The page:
Cannes: Our guide to the must see films for the year

The 71st edition of the Cannes Film Festival is fast approaching and this years edition is chock full of political intrigue, big-name auteurs returning to the screen and a slew of new names making their debut.  Taking place from the 8th to the 19th May, the films will be competing for the industries highest honour the Palme d’Or which was last year won by Ruben Ostlund’s existential drama The Square.

Controversy is no stranger to Cannes, in fact, it’s proved to be part of its larger successful marketing strategy at times, from the sexual outrage behind Blue is the Warmest Color to Lars Von Trier’s notorious Hitler outburst, every year it seems the temperature is ratcheted up a notch.

This year is no exception with streaming powerhouse Netflix running into a stumbling block with Cannes. Earlier in April, Netflix announced that they would not be able to bring any films to the festival, due to a rule change which meant that movies without theatrical distribution were banned from competing for the coveted prizes. This prompted questions about the festival’s incompatibility with modern cinema and has left noticeable gaps in this year’s selection, such as work by Paul Greengrass and Oscar-nominated Alfonso Cuarón.

As well as this being the first festival post-Weinstein, and most importantly in light of accusations against him having occurred during past festivals. The festival has set up a partnership with the French equality minister Marlène Schiappa introducing a sexual harassment telephone hotline for attendees to report any misconduct. However, to say their lack of female representation at the festival this year would be an understatement, with only 3 female directors in the running. With one below.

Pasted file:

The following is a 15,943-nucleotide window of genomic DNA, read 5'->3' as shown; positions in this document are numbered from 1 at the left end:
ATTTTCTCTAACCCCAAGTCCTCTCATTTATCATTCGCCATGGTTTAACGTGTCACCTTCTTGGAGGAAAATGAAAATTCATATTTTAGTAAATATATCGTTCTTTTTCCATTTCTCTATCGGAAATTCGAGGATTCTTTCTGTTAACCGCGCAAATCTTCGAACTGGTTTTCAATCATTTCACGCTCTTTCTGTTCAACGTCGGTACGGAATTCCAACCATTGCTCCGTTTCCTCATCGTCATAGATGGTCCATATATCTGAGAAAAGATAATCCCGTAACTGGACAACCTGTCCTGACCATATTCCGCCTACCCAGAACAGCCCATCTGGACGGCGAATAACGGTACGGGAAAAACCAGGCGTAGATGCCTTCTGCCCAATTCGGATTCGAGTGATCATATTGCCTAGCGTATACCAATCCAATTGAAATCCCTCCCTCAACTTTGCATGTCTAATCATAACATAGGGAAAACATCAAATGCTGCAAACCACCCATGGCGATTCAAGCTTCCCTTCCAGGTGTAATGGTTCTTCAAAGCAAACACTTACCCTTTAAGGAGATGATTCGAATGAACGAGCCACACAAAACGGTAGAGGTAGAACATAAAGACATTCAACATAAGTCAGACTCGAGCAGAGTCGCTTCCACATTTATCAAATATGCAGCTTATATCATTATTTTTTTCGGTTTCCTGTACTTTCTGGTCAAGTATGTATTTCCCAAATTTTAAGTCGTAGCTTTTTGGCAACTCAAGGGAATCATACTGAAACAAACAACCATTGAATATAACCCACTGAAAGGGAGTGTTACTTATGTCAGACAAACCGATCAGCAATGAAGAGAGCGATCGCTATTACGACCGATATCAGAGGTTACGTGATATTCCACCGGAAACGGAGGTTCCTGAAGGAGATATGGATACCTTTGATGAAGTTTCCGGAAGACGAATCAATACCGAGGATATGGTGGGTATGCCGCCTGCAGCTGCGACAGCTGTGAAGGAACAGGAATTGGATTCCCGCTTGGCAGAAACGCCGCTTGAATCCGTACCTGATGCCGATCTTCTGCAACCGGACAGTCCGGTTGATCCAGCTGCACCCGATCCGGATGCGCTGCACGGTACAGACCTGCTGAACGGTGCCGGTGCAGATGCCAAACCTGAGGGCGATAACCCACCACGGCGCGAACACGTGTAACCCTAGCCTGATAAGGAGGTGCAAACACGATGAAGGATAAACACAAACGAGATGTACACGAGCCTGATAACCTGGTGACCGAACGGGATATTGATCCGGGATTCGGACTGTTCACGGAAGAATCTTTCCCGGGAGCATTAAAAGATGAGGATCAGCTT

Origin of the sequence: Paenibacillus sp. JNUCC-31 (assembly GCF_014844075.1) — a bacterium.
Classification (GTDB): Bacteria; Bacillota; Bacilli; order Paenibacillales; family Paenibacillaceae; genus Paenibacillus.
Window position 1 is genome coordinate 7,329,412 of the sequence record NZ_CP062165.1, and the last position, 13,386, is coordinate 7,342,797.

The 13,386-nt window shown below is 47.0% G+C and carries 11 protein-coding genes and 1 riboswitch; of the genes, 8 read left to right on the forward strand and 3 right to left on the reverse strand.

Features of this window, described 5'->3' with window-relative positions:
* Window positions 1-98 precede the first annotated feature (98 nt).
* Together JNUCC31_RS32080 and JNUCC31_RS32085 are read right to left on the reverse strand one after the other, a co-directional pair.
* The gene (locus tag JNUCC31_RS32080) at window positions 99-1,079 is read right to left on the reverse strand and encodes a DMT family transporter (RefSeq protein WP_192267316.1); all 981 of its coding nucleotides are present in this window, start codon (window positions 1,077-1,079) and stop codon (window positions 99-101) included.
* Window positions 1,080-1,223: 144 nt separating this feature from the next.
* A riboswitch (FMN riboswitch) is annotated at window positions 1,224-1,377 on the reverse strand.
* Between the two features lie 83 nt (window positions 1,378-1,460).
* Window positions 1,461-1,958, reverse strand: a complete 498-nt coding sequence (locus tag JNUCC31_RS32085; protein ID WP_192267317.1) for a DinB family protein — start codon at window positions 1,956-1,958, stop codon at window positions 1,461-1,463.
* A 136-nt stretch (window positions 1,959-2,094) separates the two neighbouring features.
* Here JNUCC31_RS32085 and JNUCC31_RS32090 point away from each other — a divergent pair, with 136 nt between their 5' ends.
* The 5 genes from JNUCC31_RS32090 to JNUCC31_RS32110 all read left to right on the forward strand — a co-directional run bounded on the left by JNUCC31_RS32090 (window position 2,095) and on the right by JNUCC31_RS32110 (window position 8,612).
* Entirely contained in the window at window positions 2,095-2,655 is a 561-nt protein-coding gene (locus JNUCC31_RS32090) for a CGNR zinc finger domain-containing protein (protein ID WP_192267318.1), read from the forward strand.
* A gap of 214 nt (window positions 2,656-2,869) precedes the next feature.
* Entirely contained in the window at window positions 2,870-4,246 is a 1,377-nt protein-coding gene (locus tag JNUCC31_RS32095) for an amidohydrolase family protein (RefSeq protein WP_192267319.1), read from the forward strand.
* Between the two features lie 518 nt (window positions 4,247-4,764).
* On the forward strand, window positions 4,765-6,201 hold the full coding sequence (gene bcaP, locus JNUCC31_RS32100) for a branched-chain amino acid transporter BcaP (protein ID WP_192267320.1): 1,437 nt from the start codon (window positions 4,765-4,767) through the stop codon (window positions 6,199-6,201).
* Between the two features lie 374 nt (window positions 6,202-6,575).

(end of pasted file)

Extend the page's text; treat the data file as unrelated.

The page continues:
However, the show goes on as they say and here are is a break down of our top picks :

https://www.youtube.com/watch?v=ILnhmDi-lqA


Iranian director Asghar Farhadi’s ‘Everybody Knows’ will have the honour of opening Cannes this year. The Oscar winner (The Salesman, A Separation) has taken a departure from his usual work, directing the killer combination and real-life couple of Penelope Cruz and Javier Bardem in this Spanish-language psychological thriller about a family reunion gone wrong.


Also featuring is ‘Under the Silver Lake’, directed by David Robert Mitchell. This movie follows Sam (Andrew Garfield) as he embarks on a quest across Los Angeles to decode the mystery behind the sudden disappearance of Sarah, played by Riley Keough. Described as a neo-noir comedy-drama, this surreal and darkly comic production looks like a fitting follows up to Mitchell’s horror ‘It Follows’, which debuted to great acclaim in 2014. Expect a lot of fanfare around this one.

BlacKkKlansman 

Spike Lee’s ‘BlacKkKlansman’ is also set to premiere at the festival off the back of his Netflix revamp She’s Gotta Have It.  Produced by Jordan Peele and starring John David Washington, this tells the fascinating real-life story of the African-American policeman Ron Stallworth’s infiltration of the Ku Klux Klan in 1978. Also starring Adam Driver and Topher Grace (who are both making double appearances in this year’s line-up), predictions are that this one might be in line for the Palme d’Or.

Girls of the Sun

One of only 3 female directors to be part of this year’s selection, Eva Husson will show her film ‘Girls of the Sun’. This is a French film about female Kurdish resistance fighters battling extremists in Syria and Iraq. Golshifteh Farahani plays the commander-in-chief of the battalion and Emmanuelle Bercot plays journalist Mathilde. Husson was inspired to make this film after reading about real-life Kurdish women who fought back against ISIS fighters,this looks set to be an exploration of true sisterhood and resilience.


Wherever Terry Gillam goes so does controversy, his magnum opus ‘The Man Who Killed Don Quixote’, is finally seeing the light of day or we hope so. Festival organisers have been forced to defend the choice of allowing this film to screen and close the festival after a legal dispute about who owns the rights to the film saw Gilliam taken to court by the producer Paulo Branco. A film 20 years in the making it has faced financial problems and on-set accidents and its ordeals have been widely documented in the documentary Lost in La Mancha. Let’s hope the world finally gets to see Gillam’s brilliance.